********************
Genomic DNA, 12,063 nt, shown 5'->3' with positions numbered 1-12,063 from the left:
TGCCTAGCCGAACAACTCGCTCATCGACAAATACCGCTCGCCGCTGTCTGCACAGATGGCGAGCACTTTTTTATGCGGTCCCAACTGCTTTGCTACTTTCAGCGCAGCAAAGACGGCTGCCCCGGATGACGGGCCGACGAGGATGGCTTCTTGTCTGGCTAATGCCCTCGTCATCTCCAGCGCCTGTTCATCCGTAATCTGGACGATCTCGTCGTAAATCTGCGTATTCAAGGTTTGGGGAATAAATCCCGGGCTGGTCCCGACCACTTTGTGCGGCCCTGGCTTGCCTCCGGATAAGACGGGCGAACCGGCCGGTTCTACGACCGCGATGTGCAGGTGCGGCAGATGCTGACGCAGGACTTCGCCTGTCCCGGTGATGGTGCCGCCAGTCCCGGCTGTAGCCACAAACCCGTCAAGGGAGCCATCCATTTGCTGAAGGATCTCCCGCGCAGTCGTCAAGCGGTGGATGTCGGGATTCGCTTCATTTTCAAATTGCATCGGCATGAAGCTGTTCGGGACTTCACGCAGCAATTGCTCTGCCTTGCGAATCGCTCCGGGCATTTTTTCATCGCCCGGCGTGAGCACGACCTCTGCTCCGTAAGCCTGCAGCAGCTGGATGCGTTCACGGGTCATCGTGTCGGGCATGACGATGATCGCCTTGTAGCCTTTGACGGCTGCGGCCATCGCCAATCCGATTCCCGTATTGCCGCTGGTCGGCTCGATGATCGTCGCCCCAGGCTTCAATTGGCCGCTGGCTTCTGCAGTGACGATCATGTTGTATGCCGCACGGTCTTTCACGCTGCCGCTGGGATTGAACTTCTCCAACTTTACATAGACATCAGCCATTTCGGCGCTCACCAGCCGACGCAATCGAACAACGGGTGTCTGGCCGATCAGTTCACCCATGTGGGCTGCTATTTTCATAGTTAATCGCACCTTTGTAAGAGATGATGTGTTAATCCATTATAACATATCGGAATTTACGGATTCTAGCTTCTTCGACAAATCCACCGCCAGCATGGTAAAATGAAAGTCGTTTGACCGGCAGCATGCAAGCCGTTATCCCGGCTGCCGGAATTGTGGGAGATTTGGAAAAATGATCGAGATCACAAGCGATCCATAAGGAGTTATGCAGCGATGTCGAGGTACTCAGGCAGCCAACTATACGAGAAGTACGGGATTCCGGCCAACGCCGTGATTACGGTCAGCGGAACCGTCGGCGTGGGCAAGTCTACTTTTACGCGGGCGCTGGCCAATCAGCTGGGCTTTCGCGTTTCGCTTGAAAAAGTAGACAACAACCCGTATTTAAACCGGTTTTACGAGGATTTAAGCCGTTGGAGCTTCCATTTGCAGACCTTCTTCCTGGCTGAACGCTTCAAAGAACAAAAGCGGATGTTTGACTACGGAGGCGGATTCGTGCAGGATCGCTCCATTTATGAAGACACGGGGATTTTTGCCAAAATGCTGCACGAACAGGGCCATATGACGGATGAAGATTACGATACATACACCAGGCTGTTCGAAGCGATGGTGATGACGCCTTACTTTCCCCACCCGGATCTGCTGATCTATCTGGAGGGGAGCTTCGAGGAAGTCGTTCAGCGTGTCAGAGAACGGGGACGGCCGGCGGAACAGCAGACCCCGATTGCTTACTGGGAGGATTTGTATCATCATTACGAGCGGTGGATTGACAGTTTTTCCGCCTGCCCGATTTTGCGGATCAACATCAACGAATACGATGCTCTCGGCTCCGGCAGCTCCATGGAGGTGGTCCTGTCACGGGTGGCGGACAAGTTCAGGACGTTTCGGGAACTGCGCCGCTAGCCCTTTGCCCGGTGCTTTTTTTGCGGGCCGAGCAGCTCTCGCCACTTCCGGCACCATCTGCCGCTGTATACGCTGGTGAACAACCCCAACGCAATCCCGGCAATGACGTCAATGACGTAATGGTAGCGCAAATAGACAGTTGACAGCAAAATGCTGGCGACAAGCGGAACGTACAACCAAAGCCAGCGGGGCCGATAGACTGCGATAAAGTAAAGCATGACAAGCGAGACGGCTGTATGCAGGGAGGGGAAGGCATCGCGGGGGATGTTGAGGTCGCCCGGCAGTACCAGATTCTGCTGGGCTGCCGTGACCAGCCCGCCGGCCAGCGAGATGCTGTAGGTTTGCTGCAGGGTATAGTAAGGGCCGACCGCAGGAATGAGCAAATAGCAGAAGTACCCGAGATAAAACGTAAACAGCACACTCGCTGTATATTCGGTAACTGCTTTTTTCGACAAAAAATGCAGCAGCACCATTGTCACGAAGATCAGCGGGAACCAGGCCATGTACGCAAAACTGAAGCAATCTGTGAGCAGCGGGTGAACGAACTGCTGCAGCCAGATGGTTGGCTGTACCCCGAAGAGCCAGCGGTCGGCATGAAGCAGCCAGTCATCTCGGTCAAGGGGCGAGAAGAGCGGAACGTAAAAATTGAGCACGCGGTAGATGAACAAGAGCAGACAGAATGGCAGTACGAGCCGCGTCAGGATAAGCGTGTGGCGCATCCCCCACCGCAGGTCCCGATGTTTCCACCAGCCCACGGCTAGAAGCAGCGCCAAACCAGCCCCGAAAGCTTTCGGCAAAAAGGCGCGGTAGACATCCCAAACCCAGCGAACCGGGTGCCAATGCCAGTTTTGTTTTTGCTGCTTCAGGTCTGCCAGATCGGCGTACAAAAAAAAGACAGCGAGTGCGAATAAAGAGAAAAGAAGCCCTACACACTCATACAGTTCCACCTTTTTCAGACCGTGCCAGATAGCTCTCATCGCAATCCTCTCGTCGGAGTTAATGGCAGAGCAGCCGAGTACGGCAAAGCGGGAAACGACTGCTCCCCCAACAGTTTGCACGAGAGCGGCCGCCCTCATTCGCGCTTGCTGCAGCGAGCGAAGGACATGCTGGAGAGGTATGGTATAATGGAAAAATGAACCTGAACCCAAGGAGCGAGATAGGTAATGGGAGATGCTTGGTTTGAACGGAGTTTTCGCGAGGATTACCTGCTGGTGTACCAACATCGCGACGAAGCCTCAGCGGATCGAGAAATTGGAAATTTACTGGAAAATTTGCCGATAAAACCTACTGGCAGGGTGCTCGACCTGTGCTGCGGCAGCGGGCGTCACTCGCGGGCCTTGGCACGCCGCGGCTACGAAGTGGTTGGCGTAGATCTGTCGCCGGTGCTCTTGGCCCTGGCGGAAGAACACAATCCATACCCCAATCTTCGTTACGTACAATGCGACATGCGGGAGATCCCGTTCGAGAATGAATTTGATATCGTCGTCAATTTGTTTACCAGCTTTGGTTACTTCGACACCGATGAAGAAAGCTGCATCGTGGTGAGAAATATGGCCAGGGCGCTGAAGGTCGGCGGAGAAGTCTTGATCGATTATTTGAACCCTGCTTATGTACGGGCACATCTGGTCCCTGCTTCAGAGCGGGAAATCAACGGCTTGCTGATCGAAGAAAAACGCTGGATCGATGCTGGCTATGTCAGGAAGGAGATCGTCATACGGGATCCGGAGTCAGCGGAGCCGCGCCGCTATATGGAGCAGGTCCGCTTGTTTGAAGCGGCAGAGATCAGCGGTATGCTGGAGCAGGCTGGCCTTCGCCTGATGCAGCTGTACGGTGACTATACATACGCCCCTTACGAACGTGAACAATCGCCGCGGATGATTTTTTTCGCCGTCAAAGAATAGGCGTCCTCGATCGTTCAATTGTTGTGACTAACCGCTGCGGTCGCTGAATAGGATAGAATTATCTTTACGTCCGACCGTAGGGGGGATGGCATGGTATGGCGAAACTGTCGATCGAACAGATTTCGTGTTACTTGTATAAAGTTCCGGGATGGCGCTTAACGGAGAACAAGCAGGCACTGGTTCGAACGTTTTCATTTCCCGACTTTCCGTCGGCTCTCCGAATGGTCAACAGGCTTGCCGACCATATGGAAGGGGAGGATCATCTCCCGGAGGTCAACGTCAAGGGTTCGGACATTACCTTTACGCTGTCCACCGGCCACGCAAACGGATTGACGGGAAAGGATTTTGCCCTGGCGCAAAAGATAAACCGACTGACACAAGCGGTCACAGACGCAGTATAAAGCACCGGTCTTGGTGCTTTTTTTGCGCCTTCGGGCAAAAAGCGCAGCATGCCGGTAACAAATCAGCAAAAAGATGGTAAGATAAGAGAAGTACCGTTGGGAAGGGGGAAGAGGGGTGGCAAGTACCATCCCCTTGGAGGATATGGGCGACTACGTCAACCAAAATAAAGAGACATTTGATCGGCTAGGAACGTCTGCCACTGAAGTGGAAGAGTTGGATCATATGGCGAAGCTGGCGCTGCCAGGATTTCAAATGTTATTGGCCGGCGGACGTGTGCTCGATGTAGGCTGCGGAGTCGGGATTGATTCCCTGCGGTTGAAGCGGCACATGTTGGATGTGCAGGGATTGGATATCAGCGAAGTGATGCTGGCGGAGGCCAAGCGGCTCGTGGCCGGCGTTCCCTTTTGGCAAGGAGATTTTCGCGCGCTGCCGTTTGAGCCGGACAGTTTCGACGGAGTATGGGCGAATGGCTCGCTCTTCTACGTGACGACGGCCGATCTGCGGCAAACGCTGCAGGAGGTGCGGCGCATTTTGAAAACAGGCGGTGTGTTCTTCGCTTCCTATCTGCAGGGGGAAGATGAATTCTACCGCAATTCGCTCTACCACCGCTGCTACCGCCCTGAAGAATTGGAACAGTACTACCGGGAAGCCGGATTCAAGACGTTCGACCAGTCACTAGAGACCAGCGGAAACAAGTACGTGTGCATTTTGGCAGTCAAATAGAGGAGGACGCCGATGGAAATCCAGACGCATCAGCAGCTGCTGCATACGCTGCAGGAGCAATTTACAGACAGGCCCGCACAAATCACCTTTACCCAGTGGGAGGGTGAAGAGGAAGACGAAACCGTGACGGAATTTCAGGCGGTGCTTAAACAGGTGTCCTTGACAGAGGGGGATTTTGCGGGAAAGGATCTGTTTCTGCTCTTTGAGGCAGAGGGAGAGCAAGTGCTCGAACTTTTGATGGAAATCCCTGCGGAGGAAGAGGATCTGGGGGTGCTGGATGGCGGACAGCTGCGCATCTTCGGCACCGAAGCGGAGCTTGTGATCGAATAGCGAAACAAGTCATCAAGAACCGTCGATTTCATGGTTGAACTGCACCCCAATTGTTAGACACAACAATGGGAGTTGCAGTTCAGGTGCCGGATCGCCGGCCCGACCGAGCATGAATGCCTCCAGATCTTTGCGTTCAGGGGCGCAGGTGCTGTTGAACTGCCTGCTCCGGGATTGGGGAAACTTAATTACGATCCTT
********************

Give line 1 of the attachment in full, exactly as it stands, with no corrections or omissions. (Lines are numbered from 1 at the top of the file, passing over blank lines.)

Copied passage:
Genomic DNA, 12,063 nt, shown 5'->3' with positions numbered 1-12,063 from the left: